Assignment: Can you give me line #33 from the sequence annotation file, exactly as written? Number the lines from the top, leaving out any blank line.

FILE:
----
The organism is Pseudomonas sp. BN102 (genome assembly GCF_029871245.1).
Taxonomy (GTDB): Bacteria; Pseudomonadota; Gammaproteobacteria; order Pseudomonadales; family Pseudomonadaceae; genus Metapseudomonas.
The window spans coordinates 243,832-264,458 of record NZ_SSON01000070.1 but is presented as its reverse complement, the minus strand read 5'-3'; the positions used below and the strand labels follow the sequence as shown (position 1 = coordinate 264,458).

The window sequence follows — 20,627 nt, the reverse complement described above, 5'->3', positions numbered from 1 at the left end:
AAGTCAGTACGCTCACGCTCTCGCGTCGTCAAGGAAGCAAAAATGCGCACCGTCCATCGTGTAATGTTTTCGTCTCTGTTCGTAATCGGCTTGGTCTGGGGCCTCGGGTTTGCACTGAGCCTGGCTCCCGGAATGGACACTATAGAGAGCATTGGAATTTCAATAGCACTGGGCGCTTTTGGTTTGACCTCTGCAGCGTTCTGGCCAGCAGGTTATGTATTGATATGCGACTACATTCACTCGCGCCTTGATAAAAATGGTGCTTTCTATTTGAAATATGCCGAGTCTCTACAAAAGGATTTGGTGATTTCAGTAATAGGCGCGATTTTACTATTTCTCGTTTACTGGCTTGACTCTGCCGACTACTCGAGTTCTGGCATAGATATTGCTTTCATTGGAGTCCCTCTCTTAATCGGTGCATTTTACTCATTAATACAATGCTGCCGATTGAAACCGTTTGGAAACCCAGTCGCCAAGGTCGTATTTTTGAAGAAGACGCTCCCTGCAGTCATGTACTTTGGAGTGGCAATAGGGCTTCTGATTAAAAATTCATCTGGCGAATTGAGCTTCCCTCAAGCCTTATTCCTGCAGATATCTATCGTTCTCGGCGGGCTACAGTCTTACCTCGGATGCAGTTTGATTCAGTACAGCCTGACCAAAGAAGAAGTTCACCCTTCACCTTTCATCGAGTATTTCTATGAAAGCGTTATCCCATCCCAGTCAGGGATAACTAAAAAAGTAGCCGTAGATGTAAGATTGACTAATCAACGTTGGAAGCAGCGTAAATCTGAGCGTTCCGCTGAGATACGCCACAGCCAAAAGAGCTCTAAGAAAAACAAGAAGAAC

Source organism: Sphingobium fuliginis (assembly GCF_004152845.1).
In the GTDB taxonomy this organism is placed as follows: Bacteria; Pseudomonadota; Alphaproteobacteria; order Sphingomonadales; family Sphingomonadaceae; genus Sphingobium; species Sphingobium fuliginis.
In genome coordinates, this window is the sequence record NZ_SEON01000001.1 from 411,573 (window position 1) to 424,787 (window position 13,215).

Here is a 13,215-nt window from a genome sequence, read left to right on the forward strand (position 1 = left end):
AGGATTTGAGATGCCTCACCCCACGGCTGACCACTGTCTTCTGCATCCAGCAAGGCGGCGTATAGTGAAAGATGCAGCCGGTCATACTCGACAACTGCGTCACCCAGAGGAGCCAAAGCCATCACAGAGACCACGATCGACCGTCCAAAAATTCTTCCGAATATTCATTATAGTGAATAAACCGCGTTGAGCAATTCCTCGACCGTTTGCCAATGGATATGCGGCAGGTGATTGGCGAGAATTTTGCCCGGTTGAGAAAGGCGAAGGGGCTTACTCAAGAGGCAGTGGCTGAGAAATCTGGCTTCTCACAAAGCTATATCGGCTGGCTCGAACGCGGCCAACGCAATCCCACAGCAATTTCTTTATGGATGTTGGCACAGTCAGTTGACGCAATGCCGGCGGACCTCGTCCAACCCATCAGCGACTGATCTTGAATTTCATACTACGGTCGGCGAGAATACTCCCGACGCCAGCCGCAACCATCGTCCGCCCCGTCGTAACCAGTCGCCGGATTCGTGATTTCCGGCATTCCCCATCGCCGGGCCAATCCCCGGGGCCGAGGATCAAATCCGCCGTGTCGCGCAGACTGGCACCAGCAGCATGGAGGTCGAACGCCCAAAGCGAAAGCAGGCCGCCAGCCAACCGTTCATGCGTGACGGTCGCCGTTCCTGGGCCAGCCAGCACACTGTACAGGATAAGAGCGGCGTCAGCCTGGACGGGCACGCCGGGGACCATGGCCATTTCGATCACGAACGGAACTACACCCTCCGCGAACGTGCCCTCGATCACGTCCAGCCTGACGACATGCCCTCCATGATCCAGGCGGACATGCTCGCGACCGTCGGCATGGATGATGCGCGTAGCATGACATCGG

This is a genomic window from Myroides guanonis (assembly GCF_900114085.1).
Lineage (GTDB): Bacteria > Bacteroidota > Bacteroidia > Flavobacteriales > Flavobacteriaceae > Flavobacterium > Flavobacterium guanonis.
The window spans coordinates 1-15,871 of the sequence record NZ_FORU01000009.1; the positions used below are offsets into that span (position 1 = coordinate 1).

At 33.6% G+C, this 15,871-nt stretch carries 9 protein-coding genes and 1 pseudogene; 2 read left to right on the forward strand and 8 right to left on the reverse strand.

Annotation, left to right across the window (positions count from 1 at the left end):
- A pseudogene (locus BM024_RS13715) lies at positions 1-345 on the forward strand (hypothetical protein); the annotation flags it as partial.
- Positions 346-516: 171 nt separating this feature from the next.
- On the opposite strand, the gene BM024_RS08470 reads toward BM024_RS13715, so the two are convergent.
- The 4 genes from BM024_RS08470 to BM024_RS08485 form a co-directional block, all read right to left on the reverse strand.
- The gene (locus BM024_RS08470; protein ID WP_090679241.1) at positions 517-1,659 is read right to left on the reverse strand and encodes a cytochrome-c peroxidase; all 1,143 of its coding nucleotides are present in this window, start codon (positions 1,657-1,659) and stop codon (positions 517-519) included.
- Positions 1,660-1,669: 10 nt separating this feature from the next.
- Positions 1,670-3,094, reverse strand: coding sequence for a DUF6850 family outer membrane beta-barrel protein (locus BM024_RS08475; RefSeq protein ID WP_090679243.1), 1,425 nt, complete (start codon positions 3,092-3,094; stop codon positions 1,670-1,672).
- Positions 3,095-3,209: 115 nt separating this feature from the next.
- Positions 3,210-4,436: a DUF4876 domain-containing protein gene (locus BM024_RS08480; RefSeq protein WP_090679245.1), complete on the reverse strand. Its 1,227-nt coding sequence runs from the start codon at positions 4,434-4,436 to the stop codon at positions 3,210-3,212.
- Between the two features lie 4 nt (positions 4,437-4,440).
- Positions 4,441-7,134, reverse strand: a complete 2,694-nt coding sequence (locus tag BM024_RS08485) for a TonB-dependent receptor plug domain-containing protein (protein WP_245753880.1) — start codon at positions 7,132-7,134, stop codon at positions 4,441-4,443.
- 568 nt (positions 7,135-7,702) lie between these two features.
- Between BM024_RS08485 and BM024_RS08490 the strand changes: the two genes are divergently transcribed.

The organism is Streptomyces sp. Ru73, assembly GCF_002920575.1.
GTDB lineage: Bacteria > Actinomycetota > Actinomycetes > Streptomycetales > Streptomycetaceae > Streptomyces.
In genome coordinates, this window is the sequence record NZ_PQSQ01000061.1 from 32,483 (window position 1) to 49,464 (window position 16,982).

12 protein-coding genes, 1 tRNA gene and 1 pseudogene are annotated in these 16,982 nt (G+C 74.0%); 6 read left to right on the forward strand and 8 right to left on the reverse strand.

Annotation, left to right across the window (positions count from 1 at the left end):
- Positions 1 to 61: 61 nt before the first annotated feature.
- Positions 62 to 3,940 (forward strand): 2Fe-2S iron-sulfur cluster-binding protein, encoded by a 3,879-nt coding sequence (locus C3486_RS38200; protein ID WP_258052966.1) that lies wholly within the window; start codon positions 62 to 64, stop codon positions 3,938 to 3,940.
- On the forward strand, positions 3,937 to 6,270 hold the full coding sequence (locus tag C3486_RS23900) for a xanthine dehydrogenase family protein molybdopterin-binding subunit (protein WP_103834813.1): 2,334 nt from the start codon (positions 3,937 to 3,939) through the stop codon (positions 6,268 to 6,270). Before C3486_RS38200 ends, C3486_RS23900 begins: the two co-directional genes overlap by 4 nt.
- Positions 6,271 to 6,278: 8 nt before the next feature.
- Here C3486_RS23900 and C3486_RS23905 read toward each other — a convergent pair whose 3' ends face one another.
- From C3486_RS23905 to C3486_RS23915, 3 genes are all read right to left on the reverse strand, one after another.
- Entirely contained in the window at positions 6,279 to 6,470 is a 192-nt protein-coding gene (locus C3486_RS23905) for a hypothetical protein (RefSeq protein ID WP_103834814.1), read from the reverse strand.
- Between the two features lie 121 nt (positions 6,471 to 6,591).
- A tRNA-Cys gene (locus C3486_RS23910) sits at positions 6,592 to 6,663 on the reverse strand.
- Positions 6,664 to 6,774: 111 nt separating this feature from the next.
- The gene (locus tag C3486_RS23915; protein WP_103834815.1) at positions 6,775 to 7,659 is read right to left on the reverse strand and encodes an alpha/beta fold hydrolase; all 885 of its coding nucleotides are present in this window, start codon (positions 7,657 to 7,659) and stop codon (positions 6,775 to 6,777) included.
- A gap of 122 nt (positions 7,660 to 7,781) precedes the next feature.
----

Annotation, left to right across the window (positions count from 1 at the left end):